Nicklaus ticked off a list of Hall of Fame players that challenged him - Arnold Palmer and Gary Player early in his career, Lee Trevino and Johnny Miller in the middle, Tom Watson toward the end.
Nicklaus told him that one thing never changed for 25 years: He was part of every conversation.
Woods can relate.
In the eight years he has played on the PGA Tour, Woods has had a revolving door of rivals. Still, they have never been bunched up quite like this.
Vijay Singh is a three-time winner this year who is closing in on No. 1 in the world.
Phil Mickelson is the Masters champion and has played better than anyone this year. Not only has he won twice, Lefty has been in contention on Sunday every week he has played. Only once has he finished out of the top 10.
Ernie Els is a two-time winner who played well enough to win the Masters, and was the first guy to start closing the gap when he won the British Open two years ago at Muirfield. He has not backed off.
More scrutiny than ever on his swing, his personal life, and whether he is still the dominant player.
'As long as your still in that conversation, you're doing all right,' Woods said Wednesday.
There is plenty to talk about this week.
The Big Four are in Big D - Woods, Singh, Els and Mickelson part of a strong field at the Byron Nelson Championship, which offers the richest purse ($5.8 million) among regular PGA Tour events.
Singh is the defending champion, yet all of these guys have won the Nelson over the last 10 years.
'It's more or less like playing a major event where all the top guys are in the field, and I think everybody is looking forward to playing this week together in one tournament,' Singh said.
The only one missing from the top six in the world ranking is Davis Love III (No. 4), the only one who has not won this year. Former Masters champion Mike Weir (No. 6) also is playing.
Woods is coming off a bizarre performance last week at the Wachovia Championship. He hit less than half his fairways on a course that had thick rough, yet still finished only one shot out of the playoff. His tie for third also enabled him to keep his distance from Singh on world ranking, expanding his 2.14 margin to 2.58.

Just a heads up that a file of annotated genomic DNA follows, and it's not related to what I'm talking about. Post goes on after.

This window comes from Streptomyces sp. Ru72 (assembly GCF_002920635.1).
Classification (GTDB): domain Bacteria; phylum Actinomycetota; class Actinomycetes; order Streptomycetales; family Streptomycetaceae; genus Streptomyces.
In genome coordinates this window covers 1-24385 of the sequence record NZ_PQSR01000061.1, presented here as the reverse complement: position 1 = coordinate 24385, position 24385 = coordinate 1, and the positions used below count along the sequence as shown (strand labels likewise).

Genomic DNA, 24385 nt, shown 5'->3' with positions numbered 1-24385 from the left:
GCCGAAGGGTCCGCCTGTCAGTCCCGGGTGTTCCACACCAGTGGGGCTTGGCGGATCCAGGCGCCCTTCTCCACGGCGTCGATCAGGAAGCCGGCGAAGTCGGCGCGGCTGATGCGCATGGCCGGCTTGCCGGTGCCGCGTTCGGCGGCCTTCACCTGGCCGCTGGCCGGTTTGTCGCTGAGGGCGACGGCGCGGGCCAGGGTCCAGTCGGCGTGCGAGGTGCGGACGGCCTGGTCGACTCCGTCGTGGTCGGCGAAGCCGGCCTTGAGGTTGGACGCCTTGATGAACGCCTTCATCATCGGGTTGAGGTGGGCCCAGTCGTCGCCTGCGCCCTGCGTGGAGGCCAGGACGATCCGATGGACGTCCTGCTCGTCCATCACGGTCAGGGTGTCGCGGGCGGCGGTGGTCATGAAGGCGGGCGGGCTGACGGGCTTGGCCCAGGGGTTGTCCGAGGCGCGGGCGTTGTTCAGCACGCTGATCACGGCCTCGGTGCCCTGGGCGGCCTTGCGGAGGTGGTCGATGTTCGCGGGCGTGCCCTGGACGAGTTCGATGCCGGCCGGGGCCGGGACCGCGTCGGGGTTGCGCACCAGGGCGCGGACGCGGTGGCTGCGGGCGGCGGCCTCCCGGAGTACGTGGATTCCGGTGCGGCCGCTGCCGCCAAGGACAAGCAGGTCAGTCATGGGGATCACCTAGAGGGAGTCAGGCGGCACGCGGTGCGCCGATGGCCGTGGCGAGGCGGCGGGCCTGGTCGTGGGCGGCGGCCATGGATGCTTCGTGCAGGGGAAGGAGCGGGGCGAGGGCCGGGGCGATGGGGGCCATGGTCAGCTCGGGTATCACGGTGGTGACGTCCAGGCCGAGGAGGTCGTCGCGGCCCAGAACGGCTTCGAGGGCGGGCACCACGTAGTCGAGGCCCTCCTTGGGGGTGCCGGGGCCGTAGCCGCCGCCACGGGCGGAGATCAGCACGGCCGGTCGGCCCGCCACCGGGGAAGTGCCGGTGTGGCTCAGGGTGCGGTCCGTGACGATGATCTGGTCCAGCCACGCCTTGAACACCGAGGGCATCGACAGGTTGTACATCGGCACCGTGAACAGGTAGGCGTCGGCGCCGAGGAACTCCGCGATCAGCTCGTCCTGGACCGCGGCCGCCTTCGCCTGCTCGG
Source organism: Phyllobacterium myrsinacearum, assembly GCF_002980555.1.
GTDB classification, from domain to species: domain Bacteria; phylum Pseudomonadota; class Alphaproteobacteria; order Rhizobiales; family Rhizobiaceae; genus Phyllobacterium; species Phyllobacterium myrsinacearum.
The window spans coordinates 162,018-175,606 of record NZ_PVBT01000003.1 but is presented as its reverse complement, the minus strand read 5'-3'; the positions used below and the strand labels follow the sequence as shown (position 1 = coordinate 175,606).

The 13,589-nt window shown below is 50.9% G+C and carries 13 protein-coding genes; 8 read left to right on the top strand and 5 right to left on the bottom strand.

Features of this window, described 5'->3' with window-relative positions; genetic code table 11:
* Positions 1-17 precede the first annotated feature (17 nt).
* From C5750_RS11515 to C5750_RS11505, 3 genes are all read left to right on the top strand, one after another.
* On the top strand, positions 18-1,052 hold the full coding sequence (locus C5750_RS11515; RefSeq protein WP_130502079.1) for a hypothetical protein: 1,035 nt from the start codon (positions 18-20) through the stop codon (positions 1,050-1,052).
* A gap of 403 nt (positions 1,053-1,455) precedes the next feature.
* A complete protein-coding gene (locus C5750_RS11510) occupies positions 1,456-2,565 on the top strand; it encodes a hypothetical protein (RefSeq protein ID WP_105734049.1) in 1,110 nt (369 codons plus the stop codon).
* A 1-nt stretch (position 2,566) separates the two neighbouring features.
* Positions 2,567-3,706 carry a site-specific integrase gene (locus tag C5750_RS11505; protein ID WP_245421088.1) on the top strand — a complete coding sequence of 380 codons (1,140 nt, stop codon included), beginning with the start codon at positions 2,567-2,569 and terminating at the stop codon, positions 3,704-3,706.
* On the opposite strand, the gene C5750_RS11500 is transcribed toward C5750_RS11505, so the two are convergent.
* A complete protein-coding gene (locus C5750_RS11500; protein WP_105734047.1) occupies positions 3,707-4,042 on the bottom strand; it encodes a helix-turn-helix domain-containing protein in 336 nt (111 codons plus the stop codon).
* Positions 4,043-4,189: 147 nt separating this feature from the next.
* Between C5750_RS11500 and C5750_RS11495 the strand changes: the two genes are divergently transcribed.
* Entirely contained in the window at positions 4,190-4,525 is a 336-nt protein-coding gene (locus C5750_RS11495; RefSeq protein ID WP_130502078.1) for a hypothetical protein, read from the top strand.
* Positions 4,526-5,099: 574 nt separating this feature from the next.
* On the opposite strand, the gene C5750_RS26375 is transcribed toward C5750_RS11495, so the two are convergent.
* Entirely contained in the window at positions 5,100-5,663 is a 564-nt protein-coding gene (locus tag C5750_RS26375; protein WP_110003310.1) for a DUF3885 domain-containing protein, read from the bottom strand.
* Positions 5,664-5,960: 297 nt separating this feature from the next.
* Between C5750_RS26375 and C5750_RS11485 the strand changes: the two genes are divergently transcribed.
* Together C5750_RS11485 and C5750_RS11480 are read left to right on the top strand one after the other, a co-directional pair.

Both players can't help but think about it.
'I do look at it because you keep telling me about it each and every week,' Woods said. 'Other than that, I'm still trying to work on my game, trying to improve, trying to win.'
He was on the defensive about his game during a short interview after his pro-am round, refuting theories of what he's trying to do with his swing, and laughing off suggestions getting engaged to Elin Nordegren has made him less a player.
'We started living together in 2002 and I won two majors that year,' Woods said. 'So, I think I'm doing all right.'
Singh knows he will have to keep up his amazing pace if he wants to replace Woods at No. 1, and it gets harder the closer he gets. Top 10s are no longer enough.
'At some point, I want to be that first-ranked player, but there's a lot of factors involved,' Singh said. 'I have to play well. Other people don't have to play as well. And I've got to win. Playing well is one thing, but winning, that's the only way I can get to the top.
'And winning on this tour is no easy task.'
It is tougher than ever at the EDS Byron Nelson Championship, with so many top players in the field.
Els is playing for the first time since he tied for third at Hilton Head the week after the Masters. The Big Easy had a tough time getting over his close call at Augusta National, where Mickelson shot 31 on the back nine and made birdie on the 18th hole to beat him by one.
Els is eager to see tape of the final round. He only heard the cheers behind him that day.
'That afternoon will go down in Masters history,' he said. 'I don't know if you'll see a much more exciting Masters than that. And I was part of it.'
Els has been home in London the last three weeks, but it's time to get back to work. The Byron Nelson is the start of six straight weeks through the U.S. Open, the result of Els not wanting to miss any of his favorite tournaments.
He leaves for London next week and the Volvo PGA Championship, followed by the Deutsche Bank-SAP Open in Germany. Then he returns for the Memorial, Buick Classic and U.S. Open.
'All my favorite events are right after each other this year,' he said. 'I haven't done that in a while.'
The focus now is on the Byron Nelson and a world-class field, with four guys sure to be part of every conversation.
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